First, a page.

Wicked Little Things
Director: J.S. Cardone
IMDB Link: http://www.imdb.com/title/tt0470000/
Some movies have lots of potential but never live up to it. Wicked Little Things is one of those movies. The movie begins with a good set-up: a wicked man in the early 1900s uses child labor to work his mine, and the children are all killed in an accident. We flash forward to our main characters, a mother and her two daughters forced by financial constraints into moving to the deceased husband’s family home in the mountains of southwest Pennsylvania. Little does the family know that the hungry ghosts of the dead children still haunt the land, seeking revenge on the mine owner’s descendant.
This story has all the seeds of a great horror flick. You have dead children out for revenge, an isolated location, and a family in the midst of a crisis. This sound like it should all work, but it doesn’t. The pieces just don’t fit into place.
The first issue is the ghosts themselves; they aren’t ghosts. At one point they are described as zombies, and they do eat the flesh of the living. However, the kids, while sort of creepy, look more filthy and gaunt than zombie-like. There’s no rotting flesh, no missing limbs. They look like they should be ghosts and act like they should be zombies.
A second issue is the family. The mother seems far too willing to accept the strange things going on in the house. When the family arrives at the old abandoned house, they discover fresh blood marking the door. Later that night the mother has a nightmare of a zombie child murdering her with a pick-axe, and when she gets up she discovers the door to the house standing wide open, but she doesn’t contact the local sheriff.
The older daughter makes friends with some of the local highschool kids, and their idea of a good time seems to be parking about half a mile from the house and listening to the radio. Coming from a small town myself, I can assure you that kids from such rural areas don’t like spending more time in the middle of nowhere, and I would have expected them to go to the nearby town to hang out. Also, parking in the woods at night telegraphs the inevitable attack by the zombie-ghost children.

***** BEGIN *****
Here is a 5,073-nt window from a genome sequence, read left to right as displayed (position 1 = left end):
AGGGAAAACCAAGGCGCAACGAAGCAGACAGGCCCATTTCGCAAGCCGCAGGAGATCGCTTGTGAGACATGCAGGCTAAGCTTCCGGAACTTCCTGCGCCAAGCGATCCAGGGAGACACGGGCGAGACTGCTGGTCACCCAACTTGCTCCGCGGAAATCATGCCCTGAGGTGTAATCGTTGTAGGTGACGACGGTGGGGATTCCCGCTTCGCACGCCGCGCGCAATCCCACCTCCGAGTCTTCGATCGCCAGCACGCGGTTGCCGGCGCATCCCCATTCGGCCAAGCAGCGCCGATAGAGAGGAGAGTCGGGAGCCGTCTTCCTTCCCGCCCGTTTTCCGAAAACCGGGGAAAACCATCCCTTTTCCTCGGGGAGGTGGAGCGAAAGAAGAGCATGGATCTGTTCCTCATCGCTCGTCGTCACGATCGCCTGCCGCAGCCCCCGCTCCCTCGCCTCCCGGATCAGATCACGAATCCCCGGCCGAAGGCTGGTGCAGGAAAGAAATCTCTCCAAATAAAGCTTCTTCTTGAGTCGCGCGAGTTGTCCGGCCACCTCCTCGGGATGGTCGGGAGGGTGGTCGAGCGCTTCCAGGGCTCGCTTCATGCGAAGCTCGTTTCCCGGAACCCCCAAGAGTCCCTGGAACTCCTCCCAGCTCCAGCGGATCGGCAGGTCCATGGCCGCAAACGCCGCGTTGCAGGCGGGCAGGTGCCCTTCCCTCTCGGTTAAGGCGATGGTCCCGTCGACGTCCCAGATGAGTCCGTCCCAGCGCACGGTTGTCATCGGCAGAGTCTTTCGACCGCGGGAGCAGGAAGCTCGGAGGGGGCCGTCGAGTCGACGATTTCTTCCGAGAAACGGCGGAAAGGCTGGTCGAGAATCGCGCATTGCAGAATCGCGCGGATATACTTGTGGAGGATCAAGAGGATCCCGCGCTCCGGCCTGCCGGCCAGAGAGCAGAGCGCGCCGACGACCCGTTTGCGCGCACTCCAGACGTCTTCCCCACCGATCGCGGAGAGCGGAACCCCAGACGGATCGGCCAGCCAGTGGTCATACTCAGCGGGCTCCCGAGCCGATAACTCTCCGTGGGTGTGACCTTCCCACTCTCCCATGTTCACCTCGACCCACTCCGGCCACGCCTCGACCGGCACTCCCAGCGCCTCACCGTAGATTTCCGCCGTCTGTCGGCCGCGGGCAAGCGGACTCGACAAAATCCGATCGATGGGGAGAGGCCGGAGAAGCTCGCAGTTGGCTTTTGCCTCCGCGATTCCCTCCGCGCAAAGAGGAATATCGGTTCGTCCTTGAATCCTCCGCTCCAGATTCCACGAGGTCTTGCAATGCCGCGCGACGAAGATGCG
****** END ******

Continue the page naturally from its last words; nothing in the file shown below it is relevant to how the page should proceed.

The youngest daughter makes friends with one of the zombie-ghost children and apparently speaks to her frequently. Despite this, she never tells her mother what the children actually want, or why they won’t hurt the little girl or her sister (this information comes from a different source eventually). Also, though she is young, she appears to be old enough to know not to run off into the woods alone or to play near old, abandoned mines, but both happen fairly early on.
Finally, we never really connect with the dead children. They’re mostly undiscriminating in their choice of victims, only avoiding their own family bloodlines. While what happened to them is horrific, they seem less interested in their vengeance than on simply feeding on flesh. That is, until the final scene where the two-dimensional descendant of the original land baron, who has no redeeming qualities at all, is attacked instead of the mother.
In all, the movie sets up plenty of potential scares and a good plot on paper, but it fails to execute. The pieces just never come together into a solid whole, and the scares are so telegraphed that you never really fear for any of the main characters. It seems like someone had a great idea for this story, but there are too many missed opportunities, too many vague inconsistencies for me to recommend this movie.